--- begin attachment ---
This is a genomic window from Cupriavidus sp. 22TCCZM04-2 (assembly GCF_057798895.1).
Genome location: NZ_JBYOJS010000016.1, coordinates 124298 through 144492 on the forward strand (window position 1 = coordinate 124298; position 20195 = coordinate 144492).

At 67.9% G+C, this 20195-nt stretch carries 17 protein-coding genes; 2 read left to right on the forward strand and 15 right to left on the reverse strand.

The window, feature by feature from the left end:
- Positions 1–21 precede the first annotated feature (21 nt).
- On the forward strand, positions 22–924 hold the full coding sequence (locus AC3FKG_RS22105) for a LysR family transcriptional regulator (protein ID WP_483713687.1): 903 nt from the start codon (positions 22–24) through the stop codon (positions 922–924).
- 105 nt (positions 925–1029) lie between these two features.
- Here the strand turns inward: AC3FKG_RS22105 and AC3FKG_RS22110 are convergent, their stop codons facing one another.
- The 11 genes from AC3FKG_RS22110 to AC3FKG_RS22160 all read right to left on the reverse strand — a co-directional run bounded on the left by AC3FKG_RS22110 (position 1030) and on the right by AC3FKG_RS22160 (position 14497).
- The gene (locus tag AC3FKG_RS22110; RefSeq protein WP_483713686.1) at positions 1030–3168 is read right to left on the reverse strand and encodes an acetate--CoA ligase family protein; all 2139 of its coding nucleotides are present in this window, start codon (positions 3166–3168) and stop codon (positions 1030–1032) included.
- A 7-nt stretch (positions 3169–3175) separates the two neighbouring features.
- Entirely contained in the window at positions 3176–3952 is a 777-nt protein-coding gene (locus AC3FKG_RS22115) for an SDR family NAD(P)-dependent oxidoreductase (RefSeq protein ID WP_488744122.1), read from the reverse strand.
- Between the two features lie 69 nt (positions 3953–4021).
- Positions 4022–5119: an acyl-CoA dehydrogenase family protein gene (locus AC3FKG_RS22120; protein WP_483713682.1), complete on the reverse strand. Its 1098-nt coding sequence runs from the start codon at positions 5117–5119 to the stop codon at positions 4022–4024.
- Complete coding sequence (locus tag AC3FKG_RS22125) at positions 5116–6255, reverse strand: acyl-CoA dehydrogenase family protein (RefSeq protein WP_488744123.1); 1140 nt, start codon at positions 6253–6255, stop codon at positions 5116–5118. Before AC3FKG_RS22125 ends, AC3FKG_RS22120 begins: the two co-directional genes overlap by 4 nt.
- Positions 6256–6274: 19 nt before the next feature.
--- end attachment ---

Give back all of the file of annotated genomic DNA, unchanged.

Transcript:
This is a genomic window from Cupriavidus sp. 22TCCZM04-2 (assembly GCF_057798895.1).
Genome location: NZ_JBYOJS010000016.1, coordinates 124298 through 144492 on the forward strand (window position 1 = coordinate 124298; position 20195 = coordinate 144492).

At 67.9% G+C, this 20195-nt stretch carries 17 protein-coding genes; 2 read left to right on the forward strand and 15 right to left on the reverse strand.

The window, feature by feature from the left end:
- Positions 1–21 precede the first annotated feature (21 nt).
- On the forward strand, positions 22–924 hold the full coding sequence (locus AC3FKG_RS22105) for a LysR family transcriptional regulator (protein ID WP_483713687.1): 903 nt from the start codon (positions 22–24) through the stop codon (positions 922–924).
- 105 nt (positions 925–1029) lie between these two features.
- Here the strand turns inward: AC3FKG_RS22105 and AC3FKG_RS22110 are convergent, their stop codons facing one another.
- The 11 genes from AC3FKG_RS22110 to AC3FKG_RS22160 all read right to left on the reverse strand — a co-directional run bounded on the left by AC3FKG_RS22110 (position 1030) and on the right by AC3FKG_RS22160 (position 14497).
- The gene (locus tag AC3FKG_RS22110; RefSeq protein WP_483713686.1) at positions 1030–3168 is read right to left on the reverse strand and encodes an acetate--CoA ligase family protein; all 2139 of its coding nucleotides are present in this window, start codon (positions 3166–3168) and stop codon (positions 1030–1032) included.
- A 7-nt stretch (positions 3169–3175) separates the two neighbouring features.
- Entirely contained in the window at positions 3176–3952 is a 777-nt protein-coding gene (locus AC3FKG_RS22115) for an SDR family NAD(P)-dependent oxidoreductase (RefSeq protein ID WP_488744122.1), read from the reverse strand.
- Between the two features lie 69 nt (positions 3953–4021).
- Positions 4022–5119: an acyl-CoA dehydrogenase family protein gene (locus AC3FKG_RS22120; protein WP_483713682.1), complete on the reverse strand. Its 1098-nt coding sequence runs from the start codon at positions 5117–5119 to the stop codon at positions 4022–4024.
- Complete coding sequence (locus tag AC3FKG_RS22125) at positions 5116–6255, reverse strand: acyl-CoA dehydrogenase family protein (RefSeq protein WP_488744123.1); 1140 nt, start codon at positions 6253–6255, stop codon at positions 5116–5118. Before AC3FKG_RS22125 ends, AC3FKG_RS22120 begins: the two co-directional genes overlap by 4 nt.
- Positions 6256–6274: 19 nt before the next feature.